"Drive" had a strong showing, popping up twice in the "Best Scene" category.

Credit: FilmDistrict

'The Artist' and 'Drive' lead with St. Louis critics

They also really dug 'Hanna'

Strap in. It's gonna be a bumpy ride. More critics kudos! (Hey, look on the bright side. At this rate it'll be over sooner rather than later.)

But the St. Louis Gateway Film Critics Association's list of nominees brings up an interesting question: Should critics groups really be bothering with self-satisfying nominations announcements? I'm one to talk, of course, since I do something similar every year, but that's always covered within three days, whereas some of these guys (the D.C. crowd excepted) will stretch things out between nods and awards to simply get another burst of PR later.

It would be one thing if this allowed for a nice sampling of unique mentions, but that's rarely the case. With this group we get a Best Picture nod for "My Week with Marilyn," some Best Director love for David Fincher, notices for Cate Blanchett and Saoirse Ronan in "Hanna," a tip of the hat to Alan Rickman, etc. So it's okay, I guess. But I don't know. Just give us your winners and be done with it.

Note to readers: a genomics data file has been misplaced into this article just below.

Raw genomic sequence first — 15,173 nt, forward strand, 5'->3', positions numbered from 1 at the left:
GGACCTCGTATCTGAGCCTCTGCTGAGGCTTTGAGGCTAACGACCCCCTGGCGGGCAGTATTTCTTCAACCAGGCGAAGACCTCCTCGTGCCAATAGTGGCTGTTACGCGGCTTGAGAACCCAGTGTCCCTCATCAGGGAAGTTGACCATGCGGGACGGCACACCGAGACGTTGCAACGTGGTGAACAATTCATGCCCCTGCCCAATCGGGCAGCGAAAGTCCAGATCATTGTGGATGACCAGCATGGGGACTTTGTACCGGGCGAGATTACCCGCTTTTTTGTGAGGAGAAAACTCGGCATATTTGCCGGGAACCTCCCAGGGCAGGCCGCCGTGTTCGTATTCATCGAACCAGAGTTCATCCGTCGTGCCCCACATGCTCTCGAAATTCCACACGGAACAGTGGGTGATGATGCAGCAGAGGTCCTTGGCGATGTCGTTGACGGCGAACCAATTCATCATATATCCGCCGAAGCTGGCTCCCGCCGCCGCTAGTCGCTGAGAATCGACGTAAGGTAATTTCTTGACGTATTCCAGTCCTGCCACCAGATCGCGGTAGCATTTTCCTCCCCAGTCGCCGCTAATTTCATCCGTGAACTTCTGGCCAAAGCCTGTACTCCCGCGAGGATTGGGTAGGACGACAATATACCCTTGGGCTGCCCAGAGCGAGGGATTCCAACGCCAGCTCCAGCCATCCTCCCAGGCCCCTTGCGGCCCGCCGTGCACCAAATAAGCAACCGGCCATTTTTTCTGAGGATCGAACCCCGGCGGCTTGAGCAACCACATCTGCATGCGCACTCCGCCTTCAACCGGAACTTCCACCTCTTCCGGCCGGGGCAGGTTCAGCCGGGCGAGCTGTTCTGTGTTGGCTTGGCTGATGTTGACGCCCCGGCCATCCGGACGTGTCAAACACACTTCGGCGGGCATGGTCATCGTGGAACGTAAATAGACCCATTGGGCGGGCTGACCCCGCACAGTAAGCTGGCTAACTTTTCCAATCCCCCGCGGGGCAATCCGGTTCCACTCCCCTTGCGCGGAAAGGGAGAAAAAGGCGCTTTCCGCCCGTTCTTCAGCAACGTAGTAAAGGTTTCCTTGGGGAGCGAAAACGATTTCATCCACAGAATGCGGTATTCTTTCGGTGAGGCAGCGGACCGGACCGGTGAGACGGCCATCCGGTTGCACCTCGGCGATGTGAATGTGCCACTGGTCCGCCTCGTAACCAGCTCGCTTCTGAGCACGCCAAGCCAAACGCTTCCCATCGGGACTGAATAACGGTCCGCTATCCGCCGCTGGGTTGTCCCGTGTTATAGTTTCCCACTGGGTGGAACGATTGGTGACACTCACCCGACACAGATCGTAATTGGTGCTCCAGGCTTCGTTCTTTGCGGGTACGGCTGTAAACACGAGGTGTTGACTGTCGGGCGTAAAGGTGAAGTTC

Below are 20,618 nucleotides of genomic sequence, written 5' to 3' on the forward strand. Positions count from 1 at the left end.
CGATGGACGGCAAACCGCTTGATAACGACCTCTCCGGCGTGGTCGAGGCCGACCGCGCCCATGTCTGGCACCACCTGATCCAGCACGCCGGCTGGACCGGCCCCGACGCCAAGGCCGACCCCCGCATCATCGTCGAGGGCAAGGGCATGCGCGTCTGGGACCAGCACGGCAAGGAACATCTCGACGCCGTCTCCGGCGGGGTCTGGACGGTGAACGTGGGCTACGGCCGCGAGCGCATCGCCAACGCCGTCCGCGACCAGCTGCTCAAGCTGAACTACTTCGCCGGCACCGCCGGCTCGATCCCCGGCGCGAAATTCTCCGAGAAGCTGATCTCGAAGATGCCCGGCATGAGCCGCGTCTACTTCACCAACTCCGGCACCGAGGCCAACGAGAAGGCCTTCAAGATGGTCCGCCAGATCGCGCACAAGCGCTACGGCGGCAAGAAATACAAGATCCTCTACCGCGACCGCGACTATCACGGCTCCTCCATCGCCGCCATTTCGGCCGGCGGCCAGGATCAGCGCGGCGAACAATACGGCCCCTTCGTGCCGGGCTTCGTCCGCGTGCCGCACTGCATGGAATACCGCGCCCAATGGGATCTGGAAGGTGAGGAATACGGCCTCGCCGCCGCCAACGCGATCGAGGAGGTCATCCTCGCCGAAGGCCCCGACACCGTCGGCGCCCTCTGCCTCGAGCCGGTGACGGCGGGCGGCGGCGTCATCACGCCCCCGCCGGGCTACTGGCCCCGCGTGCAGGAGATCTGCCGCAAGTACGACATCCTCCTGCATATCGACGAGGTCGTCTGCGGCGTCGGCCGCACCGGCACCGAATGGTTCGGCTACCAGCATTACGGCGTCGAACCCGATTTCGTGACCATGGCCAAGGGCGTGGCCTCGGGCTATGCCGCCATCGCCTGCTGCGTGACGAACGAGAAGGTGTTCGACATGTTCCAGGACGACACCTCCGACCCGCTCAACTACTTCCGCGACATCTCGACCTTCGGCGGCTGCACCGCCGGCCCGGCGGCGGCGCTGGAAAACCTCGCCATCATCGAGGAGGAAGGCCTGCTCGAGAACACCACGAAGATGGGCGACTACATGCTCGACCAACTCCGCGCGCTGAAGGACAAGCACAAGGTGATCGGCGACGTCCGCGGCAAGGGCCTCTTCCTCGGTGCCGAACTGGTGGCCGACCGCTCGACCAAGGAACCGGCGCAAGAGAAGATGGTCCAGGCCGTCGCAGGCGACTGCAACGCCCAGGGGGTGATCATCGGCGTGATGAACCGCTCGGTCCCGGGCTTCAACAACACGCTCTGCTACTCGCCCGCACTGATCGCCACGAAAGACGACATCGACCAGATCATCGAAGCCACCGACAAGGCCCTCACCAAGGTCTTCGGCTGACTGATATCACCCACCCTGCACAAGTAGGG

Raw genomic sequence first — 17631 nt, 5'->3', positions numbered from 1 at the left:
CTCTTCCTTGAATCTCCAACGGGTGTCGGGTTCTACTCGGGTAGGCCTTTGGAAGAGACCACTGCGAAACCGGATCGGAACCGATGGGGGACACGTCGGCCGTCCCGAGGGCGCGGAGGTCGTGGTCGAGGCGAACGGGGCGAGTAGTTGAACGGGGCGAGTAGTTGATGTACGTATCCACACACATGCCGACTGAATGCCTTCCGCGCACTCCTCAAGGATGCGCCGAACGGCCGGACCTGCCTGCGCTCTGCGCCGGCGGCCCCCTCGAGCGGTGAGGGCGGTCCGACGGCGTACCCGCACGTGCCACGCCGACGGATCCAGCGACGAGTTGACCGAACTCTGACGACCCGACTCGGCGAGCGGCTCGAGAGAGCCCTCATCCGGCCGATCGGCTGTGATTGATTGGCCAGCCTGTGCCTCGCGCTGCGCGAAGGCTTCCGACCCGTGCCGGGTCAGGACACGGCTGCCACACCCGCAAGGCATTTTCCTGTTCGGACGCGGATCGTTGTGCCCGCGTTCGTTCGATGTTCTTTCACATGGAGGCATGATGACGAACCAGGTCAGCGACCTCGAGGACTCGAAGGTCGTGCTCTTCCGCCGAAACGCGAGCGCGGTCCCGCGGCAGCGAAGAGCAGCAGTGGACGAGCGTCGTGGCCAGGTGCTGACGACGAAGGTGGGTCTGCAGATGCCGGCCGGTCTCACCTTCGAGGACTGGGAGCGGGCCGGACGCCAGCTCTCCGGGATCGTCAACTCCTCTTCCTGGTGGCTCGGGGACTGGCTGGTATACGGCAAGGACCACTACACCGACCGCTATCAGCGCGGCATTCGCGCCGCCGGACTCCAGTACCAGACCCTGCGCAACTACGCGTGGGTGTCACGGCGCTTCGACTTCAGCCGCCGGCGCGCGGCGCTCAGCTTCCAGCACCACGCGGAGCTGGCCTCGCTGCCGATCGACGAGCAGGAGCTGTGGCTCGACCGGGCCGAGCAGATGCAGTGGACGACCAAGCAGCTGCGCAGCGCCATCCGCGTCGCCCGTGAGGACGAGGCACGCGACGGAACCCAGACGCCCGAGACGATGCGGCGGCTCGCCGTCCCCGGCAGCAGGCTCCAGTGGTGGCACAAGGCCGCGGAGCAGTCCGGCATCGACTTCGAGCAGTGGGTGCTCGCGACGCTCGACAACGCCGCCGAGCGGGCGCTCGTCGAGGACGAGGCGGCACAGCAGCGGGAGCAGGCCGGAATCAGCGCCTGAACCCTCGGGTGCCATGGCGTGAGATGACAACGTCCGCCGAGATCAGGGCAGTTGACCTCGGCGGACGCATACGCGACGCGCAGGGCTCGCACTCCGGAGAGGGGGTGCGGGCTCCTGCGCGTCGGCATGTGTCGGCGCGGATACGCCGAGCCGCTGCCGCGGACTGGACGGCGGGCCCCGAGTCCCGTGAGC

Anyway, check out the full list of nominees below.

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<p>Radiohead's &quot;The Daily Mail&quot; b/w &quot;Staircase&quot;</p>

Radiohead's "The Daily Mail" b/w "Staircase"

Radiohead officially releasing 'Daily Mail' and 'Staircase' tracks

'From the Basement' DVD/Blu-Ray release imminent; more tour dates TBA

Despite not having been on "The King of Limbs" album, Radiohead's "The Daily Mail" and "Staircase" have made the rounds enough this year to be considered part of that album.

Never the less, the British band has decided to finally, formally release those two songs, recorded during TKoL sessions, as MP3s and WAVs starting on Dec. 19. The two must be purchased together, and are available now for pre-order through the band's website.